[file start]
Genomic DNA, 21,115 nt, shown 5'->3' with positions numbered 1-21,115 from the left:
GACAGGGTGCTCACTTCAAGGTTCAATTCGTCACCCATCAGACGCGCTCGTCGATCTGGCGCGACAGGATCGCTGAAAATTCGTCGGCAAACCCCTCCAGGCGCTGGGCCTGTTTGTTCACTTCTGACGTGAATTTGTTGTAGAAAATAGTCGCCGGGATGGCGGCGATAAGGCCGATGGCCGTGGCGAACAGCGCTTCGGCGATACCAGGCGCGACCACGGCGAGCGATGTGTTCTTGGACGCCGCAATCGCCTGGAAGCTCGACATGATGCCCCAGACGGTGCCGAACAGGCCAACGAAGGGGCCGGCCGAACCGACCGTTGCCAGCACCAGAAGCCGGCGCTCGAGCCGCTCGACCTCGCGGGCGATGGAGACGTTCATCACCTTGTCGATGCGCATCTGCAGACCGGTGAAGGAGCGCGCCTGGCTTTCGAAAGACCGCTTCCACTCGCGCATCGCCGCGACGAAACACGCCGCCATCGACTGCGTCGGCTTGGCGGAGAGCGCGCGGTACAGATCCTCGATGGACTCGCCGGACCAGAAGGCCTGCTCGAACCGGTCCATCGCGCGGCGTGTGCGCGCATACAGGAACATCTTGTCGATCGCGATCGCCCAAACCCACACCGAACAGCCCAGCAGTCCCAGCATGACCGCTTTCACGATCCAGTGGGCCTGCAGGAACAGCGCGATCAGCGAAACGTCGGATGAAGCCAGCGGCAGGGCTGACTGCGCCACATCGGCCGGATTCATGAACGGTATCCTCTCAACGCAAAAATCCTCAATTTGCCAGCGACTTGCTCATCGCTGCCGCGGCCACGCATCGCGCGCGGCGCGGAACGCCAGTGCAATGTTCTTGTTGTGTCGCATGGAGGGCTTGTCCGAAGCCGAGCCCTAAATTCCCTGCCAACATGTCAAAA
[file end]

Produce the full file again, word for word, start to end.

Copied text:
Genomic DNA, 21,115 nt, shown 5'->3' with positions numbered 1-21,115 from the left:
GACAGGGTGCTCACTTCAAGGTTCAATTCGTCACCCATCAGACGCGCTCGTCGATCTGGCGCGACAGGATCGCTGAAAATTCGTCGGCAAACCCCTCCAGGCGCTGGGCCTGTTTGTTCACTTCTGACGTGAATTTGTTGTAGAAAATAGTCGCCGGGATGGCGGCGATAAGGCCGATGGCCGTGGCGAACAGCGCTTCGGCGATACCAGGCGCGACCACGGCGAGCGATGTGTTCTTGGACGCCGCAATCGCCTGGAAGCTCGACATGATGCCCCAGACGGTGCCGAACAGGCCAACGAAGGGGCCGGCCGAACCGACCGTTGCCAGCACCAGAAGCCGGCGCTCGAGCCGCTCGACCTCGCGGGCGATGGAGACGTTCATCACCTTGTCGATGCGCATCTGCAGACCGGTGAAGGAGCGCGCCTGGCTTTCGAAAGACCGCTTCCACTCGCGCATCGCCGCGACGAAACACGCCGCCATCGACTGCGTCGGCTTGGCGGAGAGCGCGCGGTACAGATCCTCGATGGACTCGCCGGACCAGAAGGCCTGCTCGAACCGGTCCATCGCGCGGCGTGTGCGCGCATACAGGAACATCTTGTCGATCGCGATCGCCCAAACCCACACCGAACAGCCCAGCAGTCCCAGCATGACCGCTTTCACGATCCAGTGGGCCTGCAGGAACAGCGCGATCAGCGAAACGTCGGATGAAGCCAGCGGCAGGGCTGACTGCGCCACATCGGCCGGATTCATGAACGGTATCCTCTCAACGCAAAAATCCTCAATTTGCCAGCGACTTGCTCATCGCTGCCGCGGCCACGCATCGCGCGCGGCGCGGAACGCCAGTGCAATGTTCTTGTTGTGTCGCATGGAGGGCTTGTCCGAAGCCGAGCCCTAAATTCCCTGCCAACATGTCAAAA